[Ed. note: this article was originally published on December 11th, 1995.]
In the last few weeks, several seemingly unrelated yet similar incidents occurred.
“Simon Piperstock,” 52, the owner of a software company, was lying in bed in his plush two-bedroom apartment, nursing the flu, when the phone rang.
“You piece of shit,” said a woman’s voice.
“What?” Simon said. “Who is this?”
“Oh. M.K. I was going to call you, but I got the flu. Terrific party the other night.”
“I’m glad you enjoyed it,” M.K. said. “Because nobody else did.”
“Really?” Simon sat up in bed.
“It’s you, Simon. Your behavior is reprehensible. It’s disgusting.”
“What did I do?” Simon asked.
“You brought that bimbo. You always bring a bimbo. No one can stand it anymore.”
“Hey. Hold on a second,” Simon said. “Sabrina is not a bimbo. She’s a very bright girl.”
“Right, Simon,” M.K. said. “Why don’t you get a life? Why don’t you get married?”
She hung up.
“Harry Samson,” 46, a well-known, eligible-bachelor art dealer, was having one of his typical drinking evenings at Frederick’s when he was introduced to a very attractive woman in her mid-20’s. She had just moved to New York to be an assistant to an artist with whom Harry worked.
“Hi. I’m Harry Samson,” he said in his East Coast drawl, affected, perhaps, by the fact that he had a cigarette hanging from his mouth.
“I know who you are,” the girl said.
“Have a drink?” Harry asked.
She glanced at the girlfriend who had accompanied her. “You’re that guy, aren’t you?” she said. “No thanks. I know all about your reputation.”
“This place sucks tonight,” Harry said, to no one in particular.
There’s something rotten in New York society, and it’s the character formerly known as the “eligible” bachelor. It’s not your imagination. Those men in their 40’s and 50’s who have never been married, who have not, in years anyway, had a serious girlfriend, have acquired a certain, unmistakable stink. The evidence is everywhere.
“Miranda Hobbes” was at a Christmas party when she ran into “Packard and Amanda Deale,” a couple she had met briefly through Sam, 43, an investment banker she had dated for three months over the summer.
“Where have you been?” Amanda asked. “We called you to come to a couple of our parties, but we never heard from you.”
“I couldn’t,” Miranda said. “I know you’re friends with Sam, and, I’m sorry, but to tell you the truth, I can’t stand being in the same room with him. That man is sick. I think he hates women. He leads you on, tells you he wants to get married and then doesn’t call.”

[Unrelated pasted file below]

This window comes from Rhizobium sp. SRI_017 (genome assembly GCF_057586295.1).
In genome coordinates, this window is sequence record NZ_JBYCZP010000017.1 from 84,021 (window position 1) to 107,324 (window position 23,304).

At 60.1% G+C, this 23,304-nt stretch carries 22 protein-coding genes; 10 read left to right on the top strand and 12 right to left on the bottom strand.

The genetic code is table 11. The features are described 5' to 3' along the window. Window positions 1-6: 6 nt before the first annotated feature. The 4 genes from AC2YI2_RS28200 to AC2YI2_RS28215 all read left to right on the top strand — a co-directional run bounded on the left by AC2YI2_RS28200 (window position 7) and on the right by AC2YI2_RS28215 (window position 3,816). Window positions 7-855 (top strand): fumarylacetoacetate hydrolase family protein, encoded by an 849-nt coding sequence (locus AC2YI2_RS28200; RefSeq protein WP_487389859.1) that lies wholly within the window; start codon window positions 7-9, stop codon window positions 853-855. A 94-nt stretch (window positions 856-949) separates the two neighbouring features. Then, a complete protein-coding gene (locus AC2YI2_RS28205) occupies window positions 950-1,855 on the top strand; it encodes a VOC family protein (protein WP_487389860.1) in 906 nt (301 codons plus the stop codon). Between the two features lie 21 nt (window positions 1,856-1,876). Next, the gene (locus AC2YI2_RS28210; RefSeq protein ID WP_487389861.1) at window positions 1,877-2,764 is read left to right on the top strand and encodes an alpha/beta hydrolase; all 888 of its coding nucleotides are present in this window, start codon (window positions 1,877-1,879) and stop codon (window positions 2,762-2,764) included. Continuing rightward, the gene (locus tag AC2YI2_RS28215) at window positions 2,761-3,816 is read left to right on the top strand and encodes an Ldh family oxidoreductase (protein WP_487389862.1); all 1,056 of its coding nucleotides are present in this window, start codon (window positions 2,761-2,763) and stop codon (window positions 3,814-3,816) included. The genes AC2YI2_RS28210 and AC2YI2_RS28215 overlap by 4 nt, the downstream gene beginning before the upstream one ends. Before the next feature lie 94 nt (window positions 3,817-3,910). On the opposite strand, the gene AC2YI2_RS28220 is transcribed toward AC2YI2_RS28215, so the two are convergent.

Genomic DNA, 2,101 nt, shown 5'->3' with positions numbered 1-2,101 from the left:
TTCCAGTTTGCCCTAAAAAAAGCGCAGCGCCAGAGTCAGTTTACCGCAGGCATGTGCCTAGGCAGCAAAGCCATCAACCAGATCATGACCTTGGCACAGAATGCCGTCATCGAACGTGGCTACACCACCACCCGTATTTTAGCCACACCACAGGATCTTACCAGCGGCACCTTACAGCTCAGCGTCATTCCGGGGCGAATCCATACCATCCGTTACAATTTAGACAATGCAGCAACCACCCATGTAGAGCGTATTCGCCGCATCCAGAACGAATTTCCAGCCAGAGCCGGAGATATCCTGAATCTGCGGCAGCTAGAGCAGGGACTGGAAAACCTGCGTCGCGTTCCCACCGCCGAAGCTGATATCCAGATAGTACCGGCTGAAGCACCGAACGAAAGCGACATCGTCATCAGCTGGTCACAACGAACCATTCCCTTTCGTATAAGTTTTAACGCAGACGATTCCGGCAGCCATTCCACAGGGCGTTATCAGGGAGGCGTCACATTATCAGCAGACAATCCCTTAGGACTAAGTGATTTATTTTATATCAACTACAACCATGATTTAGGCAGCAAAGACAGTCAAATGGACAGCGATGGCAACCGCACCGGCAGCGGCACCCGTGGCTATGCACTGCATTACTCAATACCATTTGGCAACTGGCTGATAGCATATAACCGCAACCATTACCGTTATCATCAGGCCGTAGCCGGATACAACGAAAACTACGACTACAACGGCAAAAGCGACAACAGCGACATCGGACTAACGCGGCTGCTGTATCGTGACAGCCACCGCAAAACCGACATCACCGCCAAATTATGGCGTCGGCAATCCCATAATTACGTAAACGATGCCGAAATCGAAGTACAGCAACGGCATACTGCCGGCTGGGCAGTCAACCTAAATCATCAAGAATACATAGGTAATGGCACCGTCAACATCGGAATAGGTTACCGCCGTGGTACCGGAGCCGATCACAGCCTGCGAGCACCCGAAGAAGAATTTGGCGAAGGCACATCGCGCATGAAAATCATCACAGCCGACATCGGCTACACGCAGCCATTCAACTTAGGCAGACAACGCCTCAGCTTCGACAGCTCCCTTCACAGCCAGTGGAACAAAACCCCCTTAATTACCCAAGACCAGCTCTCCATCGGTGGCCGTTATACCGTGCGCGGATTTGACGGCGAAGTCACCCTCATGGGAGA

Packard moved closer. “We’re not friends with him anymore, either. Amanda can’t stand him and neither can I. He’s gotten to be friends with this guy named Barry, and all the two of them do every night is go to these SoHo restaurants and try to pick up women.”
“They’re in their 40’s!” Amanda said. “It’s gross.”
“When are they going to grow up?” Miranda asked.
“Or come out of the closet.” Packard said.
On a gray afternoon in late November, a man we’ll call Chollie Wentworth was holding forth on one of his favorite topics—New York society. “These perennial bachelors?” he asked, ticking off the names of some well-known high rollers who have been part of the scene for years. “Frankly, my dear, they’re just a bore.”
Chollie tucked into his second Scotch. “There are a lot of reasons why a man might not get married,” he said. “Some men never grow past sex; and for some people, marriage spoils sex. Then there’s the difficult choice between a woman in her 30’s who can bear you children, or a woman like Carol Petrie, who can organize your life.”
“Mothers can also be a problem,” Chollie continued. “Such is the case with X,” he said, naming a multimillionaire financier who was now in his late 50’s and still had not tied the knot. “He suffers from a permanent case of bimbo-itis. Still, if you’re X, who are you going to bring home? Are you going to challenge your mother with a real stand-up woman who will disrupt the family?
“Even so,” Chollie said, leaning forward in his chair, “a lot of people are tired of these guys’ commitment problems. If I were a single woman, I’d think, ‘Why bother with these guys, when there are 296 million amusing gay men out there who can fill a chair?’ Why waste your time with X? Who wants to sit there and listen to him drone on about his business? He’s too old to change. A man like X is not worth the effort. These men have cried nonwolf too many times.
“After all, it’s women who decide if a man is desirable or undesirable. And if a man is never going to make the effort to get married, if he’s never going to contribute … well, I think woman are fed up. And for good reason.”